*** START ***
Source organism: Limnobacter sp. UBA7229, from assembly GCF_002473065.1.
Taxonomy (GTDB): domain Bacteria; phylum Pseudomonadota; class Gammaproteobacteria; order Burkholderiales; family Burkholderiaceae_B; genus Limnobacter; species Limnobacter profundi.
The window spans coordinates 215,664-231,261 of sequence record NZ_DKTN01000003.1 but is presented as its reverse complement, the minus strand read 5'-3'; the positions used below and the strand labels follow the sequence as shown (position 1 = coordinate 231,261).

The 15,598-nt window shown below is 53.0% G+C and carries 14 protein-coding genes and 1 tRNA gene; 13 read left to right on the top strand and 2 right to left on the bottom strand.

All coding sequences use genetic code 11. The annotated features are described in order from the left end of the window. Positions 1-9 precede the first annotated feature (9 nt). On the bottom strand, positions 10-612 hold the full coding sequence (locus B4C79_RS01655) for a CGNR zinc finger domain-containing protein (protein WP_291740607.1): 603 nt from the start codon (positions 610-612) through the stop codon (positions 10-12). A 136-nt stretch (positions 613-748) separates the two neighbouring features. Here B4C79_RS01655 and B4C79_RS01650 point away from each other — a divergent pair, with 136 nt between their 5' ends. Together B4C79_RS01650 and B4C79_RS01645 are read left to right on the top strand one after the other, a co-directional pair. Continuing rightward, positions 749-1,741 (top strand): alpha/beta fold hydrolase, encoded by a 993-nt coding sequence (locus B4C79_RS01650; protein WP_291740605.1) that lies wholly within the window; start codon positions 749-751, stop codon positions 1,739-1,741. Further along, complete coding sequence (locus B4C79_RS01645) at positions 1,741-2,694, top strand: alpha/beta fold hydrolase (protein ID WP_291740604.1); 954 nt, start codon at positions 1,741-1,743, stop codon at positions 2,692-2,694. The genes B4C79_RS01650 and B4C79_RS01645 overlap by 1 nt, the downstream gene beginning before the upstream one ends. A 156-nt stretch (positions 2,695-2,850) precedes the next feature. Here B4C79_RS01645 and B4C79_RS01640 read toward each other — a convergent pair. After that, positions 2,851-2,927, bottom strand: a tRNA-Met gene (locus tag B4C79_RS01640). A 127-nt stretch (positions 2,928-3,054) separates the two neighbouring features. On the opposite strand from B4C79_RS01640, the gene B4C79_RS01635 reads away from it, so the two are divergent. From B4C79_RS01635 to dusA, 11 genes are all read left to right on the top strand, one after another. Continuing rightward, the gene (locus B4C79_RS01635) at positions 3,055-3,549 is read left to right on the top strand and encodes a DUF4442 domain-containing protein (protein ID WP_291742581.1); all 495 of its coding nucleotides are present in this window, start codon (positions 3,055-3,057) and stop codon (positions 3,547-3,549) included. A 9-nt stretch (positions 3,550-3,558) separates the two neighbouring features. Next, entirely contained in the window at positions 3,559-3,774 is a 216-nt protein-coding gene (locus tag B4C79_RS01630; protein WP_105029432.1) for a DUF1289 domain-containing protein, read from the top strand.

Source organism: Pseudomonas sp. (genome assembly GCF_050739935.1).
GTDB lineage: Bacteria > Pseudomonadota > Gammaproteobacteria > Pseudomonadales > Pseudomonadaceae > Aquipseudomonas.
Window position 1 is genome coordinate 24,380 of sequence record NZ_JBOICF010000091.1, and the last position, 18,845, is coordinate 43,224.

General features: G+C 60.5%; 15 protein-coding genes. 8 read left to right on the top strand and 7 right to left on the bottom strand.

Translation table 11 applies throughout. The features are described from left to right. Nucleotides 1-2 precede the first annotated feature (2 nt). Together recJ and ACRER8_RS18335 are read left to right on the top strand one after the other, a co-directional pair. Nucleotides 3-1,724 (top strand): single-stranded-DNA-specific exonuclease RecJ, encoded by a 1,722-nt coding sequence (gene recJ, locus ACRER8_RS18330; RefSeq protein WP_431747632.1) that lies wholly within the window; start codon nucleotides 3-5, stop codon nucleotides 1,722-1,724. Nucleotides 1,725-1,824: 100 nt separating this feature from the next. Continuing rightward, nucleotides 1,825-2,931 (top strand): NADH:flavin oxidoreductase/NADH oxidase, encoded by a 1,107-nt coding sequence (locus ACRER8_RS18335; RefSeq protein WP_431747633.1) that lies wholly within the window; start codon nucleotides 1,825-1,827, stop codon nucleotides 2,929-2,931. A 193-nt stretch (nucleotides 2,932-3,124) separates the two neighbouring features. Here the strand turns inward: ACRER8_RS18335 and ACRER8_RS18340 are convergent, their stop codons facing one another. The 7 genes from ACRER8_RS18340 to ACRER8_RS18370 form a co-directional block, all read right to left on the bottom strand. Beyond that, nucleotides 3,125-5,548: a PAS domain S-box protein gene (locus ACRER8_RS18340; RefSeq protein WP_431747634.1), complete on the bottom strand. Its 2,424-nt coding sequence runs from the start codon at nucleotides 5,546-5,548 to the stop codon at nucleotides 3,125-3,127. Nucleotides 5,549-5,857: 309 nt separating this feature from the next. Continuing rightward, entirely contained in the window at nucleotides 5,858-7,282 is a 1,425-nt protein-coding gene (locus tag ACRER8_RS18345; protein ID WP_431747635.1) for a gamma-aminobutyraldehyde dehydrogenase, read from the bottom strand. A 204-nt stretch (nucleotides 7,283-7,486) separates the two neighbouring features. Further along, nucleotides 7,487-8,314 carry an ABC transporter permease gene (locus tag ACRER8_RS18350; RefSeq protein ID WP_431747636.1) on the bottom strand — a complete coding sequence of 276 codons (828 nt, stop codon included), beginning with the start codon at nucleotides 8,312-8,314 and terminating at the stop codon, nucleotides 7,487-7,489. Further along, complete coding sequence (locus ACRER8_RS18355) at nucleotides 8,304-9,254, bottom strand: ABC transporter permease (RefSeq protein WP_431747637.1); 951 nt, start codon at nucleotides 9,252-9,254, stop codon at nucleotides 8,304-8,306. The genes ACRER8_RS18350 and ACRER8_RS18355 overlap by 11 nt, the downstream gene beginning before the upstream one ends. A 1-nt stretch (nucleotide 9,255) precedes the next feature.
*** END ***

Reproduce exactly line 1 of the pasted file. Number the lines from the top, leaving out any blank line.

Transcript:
Source organism: Limnobacter sp. UBA7229, from assembly GCF_002473065.1.